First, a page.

March 31, 2021 | A Toolkit for Building Small | By Jim Heid, FASLA |
Small creates an enduring, fine grained street fabric that allows buildings to come and go over time, without disrupting the larger community’s sense of place as here on King Street in Charleston, SC. (C) Jim Heid, CRAFT Development, 2020
As spring emerges and we think about what is on the other side of the pandemic for our communities and its small businesses, my new book published by the Urban Land Institute
provides a refreshing and inspiring view of what is possible. Started three years before the onset of Covid-19, Building Small: A Toolkit for Real Estate Entrepreneurs, Civic Leaders and Great Communities
provides a What, Why and How of small-scale, incremental development or Small
. The book shares the observations, findings and research coalesced from tours of over 15 cities, interviews with 100 developers, city officials, non-profits and agency staff. The primary thesis of Building Small
is that smaller, incremental forms of adaptive reuse and ground-up real estate development create more enduring and authentic communities while serving to incubate and support a more vibrant, resilient, local economy.
This is not new news for Main Street proponents. What makes main street - main street
- is both its physical form and sense of humanity. Through the combination of their smaller size, flexible design and individual character, Main Street buildings attract the kinds of locally owned businesses that make communities more authentic, while ensuring local dollars stay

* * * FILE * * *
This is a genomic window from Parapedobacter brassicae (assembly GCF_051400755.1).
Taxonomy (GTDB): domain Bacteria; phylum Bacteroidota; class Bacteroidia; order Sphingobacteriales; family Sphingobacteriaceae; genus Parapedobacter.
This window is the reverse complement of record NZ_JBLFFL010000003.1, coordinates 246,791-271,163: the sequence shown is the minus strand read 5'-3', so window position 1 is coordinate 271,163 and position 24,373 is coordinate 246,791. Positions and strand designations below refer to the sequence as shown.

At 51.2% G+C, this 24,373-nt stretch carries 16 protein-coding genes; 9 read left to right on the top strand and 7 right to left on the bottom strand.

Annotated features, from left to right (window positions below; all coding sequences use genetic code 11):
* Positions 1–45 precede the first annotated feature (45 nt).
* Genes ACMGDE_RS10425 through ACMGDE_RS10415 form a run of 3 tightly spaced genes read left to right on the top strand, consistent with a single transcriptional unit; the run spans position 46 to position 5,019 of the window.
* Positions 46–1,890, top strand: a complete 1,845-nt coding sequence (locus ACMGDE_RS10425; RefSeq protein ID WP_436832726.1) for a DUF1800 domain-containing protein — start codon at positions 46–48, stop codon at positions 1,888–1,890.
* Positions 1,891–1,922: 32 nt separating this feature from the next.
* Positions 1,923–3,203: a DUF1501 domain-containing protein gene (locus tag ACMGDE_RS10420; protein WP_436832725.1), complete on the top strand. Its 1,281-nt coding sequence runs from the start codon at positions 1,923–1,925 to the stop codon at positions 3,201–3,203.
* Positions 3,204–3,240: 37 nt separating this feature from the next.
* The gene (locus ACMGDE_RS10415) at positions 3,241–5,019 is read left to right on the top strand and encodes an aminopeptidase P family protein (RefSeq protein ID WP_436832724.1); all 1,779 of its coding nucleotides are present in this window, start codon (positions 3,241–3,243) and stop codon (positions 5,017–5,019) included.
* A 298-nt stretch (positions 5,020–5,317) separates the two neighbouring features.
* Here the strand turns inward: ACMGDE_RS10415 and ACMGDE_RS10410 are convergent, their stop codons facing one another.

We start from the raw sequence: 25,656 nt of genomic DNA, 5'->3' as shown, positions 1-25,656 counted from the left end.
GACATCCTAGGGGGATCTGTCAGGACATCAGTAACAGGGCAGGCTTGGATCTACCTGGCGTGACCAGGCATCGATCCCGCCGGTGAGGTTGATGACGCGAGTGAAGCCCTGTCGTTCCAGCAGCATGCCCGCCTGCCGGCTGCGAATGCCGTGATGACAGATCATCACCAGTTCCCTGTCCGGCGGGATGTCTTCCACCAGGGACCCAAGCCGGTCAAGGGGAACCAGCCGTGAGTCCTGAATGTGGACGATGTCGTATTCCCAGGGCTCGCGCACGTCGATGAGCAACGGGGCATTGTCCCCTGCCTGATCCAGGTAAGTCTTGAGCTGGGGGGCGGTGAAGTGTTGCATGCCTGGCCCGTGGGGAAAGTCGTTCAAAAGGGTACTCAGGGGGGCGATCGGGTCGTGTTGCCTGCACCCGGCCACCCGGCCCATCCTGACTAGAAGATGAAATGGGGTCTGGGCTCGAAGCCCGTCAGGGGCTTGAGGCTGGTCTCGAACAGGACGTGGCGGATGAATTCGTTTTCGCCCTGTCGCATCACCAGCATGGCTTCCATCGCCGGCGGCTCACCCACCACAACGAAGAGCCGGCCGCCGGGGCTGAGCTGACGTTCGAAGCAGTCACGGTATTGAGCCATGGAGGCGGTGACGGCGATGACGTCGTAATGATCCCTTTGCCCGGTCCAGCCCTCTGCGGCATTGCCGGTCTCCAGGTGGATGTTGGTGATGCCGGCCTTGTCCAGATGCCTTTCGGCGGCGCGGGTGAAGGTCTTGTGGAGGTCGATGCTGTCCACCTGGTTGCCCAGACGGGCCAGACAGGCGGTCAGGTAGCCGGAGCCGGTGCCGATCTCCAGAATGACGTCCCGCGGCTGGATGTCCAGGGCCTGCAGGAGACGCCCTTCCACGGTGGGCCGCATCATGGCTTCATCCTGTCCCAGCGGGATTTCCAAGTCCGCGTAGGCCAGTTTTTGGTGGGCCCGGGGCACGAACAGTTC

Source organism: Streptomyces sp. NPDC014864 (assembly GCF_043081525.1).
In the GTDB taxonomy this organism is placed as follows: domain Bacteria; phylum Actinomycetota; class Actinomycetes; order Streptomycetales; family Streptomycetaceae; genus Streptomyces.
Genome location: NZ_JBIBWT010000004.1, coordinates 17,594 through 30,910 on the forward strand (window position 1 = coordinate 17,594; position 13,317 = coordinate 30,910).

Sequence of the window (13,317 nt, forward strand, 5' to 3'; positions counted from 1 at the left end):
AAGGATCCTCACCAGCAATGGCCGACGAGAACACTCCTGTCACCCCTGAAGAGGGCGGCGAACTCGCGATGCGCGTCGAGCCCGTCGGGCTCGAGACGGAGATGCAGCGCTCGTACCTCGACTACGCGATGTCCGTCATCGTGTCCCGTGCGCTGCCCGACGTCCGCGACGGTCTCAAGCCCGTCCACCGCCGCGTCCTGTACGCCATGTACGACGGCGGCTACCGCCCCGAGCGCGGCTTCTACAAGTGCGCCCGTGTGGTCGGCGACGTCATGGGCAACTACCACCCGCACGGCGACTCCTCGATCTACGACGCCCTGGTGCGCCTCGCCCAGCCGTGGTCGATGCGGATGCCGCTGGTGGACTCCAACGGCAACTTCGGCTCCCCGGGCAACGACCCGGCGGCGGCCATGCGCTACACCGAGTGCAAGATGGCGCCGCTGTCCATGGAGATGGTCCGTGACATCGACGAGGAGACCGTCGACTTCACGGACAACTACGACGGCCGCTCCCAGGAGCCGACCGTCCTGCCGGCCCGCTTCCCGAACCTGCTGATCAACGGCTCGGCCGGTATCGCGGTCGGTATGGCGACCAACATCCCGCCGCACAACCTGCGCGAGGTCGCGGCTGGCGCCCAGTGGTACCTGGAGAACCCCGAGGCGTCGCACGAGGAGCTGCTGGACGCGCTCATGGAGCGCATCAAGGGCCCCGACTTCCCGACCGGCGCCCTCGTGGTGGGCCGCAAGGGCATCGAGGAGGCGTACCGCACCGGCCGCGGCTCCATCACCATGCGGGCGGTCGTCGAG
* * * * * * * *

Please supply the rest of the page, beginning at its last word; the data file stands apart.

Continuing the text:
in the local economy.
In addition to the data Building Small provides to support this idea, it also highlights that authentic, walkable kinds of places are where talent – and therefore employers – are going. The punch line is that if civic leaders want jobs, place matters. And the unique, incremental nature of Small builds much better places than the often homogenized, formulaic nature of many of today’s bigger development solutions.
Defining and Implementing Small
But what does Small mean? Building Small provides a counterpoint to real estate industry’s tendency to focus on just quantitative outcomes. Instead, the hallmarks of Small offers ten characteristics to provide a more holistic definition. The hallmarks include the motivations of the sponsor; a commitment to a broader scorecard of success; a more entrepreneurial mindset; and a worldview that sees real estate as the means to an end – not the end itself. So, what would the Small end be? More thriving, equitable and interesting places that create a stronger local economy.
Written to appeal to, and inform, several audiences, Building Small recognizes that to change the way we build community will require aligning many actors.
- First, there are the designers and real estate entrepreneurs who design and build our communities. Building Small asks them to consider more fine-grained, individual buildings that are ‘surgical infill’, responding to context and community, rather than just focusing on celebrating mega projects. The upside of this approach is that instead of one big bet, many smaller bets are less risky financially, less of an imposition on a community’s existing character, and provide the developer the opportunity to refine program and function over time.
- Secondly, there are the civic leaders and staff that manage local regulations. Building Small works hard to illuminate the unintended consequences of outdated regulations and archaic views encoded in many city regulations and land use codes. Also discussed is the outdated view held by many leaders focused on economic development that one big employer is worth major subsidies, even when those investments rarely support their cost. Building Small suggests that investing in many smaller employers, which have proven time and again to create more jobs per square foot, be more resilient during downturns, and be more committed to keeping profits local, are a far better focus when talking about economic development.